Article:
Changes in EU leadership (Part 2)

The composition of the European Commission is not entirely chosen by its President: each Member State nominates a candidate to be commissioner and the President chooses which portfolio can be assigned to each one. On September 10th Junker unveiled the portfolios assignment: each candidate will be subjected to hearings at the European Parliament, being questioned by members of parliamentarian commissions responsible for the portfolio assigned. After the hearings, EP votes the EC as a whole. As Parliament cannot vote against individual commissioners, there is usually a compromise whereby worst candidates are removed in order to prevent the whole Commission being rejected.

An important modification of the internal structure of the EC has been made by Junker about the role of the Vice-presidencies[1]: there will be seven Vice-presidents, responsible for policy areas with the role to steer and coordinate the work of the commissioners.

Four of the seven Vice-presidents are former PM (of Finland, Estonia, Latvia and Slovenia), one is the HR (Federica Mogherini), one is a well experienced commissioner (Bulgaria’s Kristalina Georgieva who was in the run for the role of HR and who will be proposed by Sofia’s Government as UNESCO director-general) and one, Frans Timmermans (the Netherlands) will be the first Vice-president and responsible for better regulation and inter-institutional relations; he will be able to stop any initiative in the Commission and will have direct access to all Directorate-Generals and to the human resources of the General Secretariat. Juncker explained that the Commission will be composed by equals and that “there are team leaders and team players”.

Here follows a short analysis of commissioners who come from Mediterranean countries.

–        Carlos Moedas (Portugal, EPP) – Research, science and innovation: first Portuguese commissioner since 2004, when PM José Barroso was chosen for the first time by the European Council as Commission President and chosen in 2009 once again. Moedas is a secretary of State responsible for the international bailout. The Government described the portfolio as “a relevant post for the future of Europe”, being satisfied with the appointment.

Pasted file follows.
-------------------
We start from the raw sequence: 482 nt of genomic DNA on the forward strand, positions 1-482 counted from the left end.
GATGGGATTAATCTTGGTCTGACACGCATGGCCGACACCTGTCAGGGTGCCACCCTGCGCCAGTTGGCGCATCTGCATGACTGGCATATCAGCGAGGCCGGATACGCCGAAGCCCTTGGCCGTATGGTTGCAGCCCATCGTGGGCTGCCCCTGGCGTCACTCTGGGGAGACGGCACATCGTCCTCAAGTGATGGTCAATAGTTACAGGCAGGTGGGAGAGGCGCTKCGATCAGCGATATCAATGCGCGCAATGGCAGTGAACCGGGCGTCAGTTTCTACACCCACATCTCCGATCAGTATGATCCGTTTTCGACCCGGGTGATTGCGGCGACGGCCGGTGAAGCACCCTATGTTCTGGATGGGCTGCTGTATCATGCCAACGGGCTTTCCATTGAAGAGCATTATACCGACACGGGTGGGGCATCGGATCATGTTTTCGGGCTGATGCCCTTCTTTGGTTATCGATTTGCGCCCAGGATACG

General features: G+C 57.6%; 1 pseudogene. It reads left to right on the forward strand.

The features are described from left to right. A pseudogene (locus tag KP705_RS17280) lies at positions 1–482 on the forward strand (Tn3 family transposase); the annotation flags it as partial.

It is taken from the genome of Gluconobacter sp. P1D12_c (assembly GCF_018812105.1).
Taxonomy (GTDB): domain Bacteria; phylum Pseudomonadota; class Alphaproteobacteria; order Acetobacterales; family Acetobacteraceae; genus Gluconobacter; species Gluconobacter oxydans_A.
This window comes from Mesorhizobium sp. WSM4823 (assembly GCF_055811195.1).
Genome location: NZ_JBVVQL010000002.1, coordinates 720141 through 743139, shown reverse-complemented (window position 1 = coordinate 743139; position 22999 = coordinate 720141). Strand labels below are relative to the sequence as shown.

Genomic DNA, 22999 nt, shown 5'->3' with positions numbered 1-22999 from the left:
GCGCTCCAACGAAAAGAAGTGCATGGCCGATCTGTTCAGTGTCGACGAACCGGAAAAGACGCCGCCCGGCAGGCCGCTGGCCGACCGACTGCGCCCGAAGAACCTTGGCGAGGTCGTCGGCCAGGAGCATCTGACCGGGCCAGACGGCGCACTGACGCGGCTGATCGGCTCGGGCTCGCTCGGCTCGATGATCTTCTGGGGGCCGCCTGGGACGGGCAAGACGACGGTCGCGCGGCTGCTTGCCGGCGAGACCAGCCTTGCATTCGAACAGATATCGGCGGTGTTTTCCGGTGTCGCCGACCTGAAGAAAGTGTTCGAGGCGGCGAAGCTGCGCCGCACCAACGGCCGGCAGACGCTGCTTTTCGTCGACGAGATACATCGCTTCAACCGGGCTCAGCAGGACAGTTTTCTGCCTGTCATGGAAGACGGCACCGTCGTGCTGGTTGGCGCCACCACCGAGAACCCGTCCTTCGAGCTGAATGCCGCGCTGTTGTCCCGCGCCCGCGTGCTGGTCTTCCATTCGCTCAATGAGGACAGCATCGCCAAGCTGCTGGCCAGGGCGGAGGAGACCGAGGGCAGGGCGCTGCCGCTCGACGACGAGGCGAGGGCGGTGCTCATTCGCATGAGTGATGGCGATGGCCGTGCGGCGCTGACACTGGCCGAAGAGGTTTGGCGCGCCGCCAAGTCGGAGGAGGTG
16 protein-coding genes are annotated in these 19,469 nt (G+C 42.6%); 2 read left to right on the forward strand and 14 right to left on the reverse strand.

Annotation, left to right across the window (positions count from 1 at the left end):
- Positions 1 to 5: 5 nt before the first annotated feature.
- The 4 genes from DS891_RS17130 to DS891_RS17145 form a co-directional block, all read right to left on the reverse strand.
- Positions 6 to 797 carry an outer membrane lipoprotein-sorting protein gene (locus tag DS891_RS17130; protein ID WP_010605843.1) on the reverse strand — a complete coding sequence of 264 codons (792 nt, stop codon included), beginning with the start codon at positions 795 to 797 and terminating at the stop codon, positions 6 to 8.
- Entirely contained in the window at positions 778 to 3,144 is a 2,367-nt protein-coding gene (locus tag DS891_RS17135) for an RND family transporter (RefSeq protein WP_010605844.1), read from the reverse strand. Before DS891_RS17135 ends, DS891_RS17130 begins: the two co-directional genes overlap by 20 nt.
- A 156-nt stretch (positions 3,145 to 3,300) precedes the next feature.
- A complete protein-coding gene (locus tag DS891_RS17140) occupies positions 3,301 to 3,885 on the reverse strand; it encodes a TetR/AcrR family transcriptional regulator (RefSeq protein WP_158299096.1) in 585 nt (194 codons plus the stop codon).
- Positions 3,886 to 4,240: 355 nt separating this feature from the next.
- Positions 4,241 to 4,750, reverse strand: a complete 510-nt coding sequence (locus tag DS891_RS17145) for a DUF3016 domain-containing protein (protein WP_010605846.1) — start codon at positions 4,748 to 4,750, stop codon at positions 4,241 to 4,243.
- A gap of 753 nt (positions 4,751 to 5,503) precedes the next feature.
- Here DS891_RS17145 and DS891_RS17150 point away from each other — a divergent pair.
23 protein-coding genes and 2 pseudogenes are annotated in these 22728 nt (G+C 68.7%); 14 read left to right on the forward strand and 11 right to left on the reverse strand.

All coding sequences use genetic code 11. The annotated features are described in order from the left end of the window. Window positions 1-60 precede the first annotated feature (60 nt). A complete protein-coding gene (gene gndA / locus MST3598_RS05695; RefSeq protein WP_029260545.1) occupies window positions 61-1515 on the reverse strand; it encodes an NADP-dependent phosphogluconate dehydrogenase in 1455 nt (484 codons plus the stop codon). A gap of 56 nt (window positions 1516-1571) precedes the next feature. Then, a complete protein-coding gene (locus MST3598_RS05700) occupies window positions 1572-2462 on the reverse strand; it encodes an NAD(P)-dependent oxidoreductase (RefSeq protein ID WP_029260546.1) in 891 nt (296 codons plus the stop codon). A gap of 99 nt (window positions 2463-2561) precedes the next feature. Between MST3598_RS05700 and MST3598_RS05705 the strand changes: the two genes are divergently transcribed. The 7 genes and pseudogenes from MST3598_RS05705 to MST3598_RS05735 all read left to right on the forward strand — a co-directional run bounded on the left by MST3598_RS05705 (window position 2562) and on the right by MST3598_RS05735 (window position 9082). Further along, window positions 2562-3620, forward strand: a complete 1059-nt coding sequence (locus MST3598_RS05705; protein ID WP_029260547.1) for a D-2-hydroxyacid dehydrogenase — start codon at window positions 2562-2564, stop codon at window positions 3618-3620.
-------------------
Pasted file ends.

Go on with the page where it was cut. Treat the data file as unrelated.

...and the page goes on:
–        Miguel Arias Cañete (Spain, EPP) – Climate action and energy: MEP of the EPP and former agriculture minister, he is known for his sexist sentence during the electoral campaign in which he explained a poor performance in a debate with Elena Valenciano (PES) saying that “in debates with women a man has to control his superiority, intellectual or whatever, to avoid being seen like a macho who is concerning a defenceless woman”. The portfolio is seen as a step back by the previous assignment of Almunia but is seen as an emerging portfolio because of the Ukraine situation. The merger of climate action and energy is seen in a positive way by business group, in order to avoid inefficiencies and clashes between two different Directorate-Generals, but in a bad way by environmentalist with Greens MEPs accusing Cañete of a conflict of interest, being his family tied with oil industry.[2]

–        Pierre Moscovici (France, PES) – Economic and financial affairs, taxation and customs union: former Finance Minister in Ayrault cabinet from 2012 to 2014, has obtained an important role as requested by French President Hollande, but the portfolio has been deprived of the euro jurisdiction (assigned to Latvian former PM Valdis Dombrovskis EPP) and the commissioner is subject to Jyrki Katainen, Vice-president for Jobs, Growth, Investment and Competitiveness, generally considered as a supporter of the austerity policy.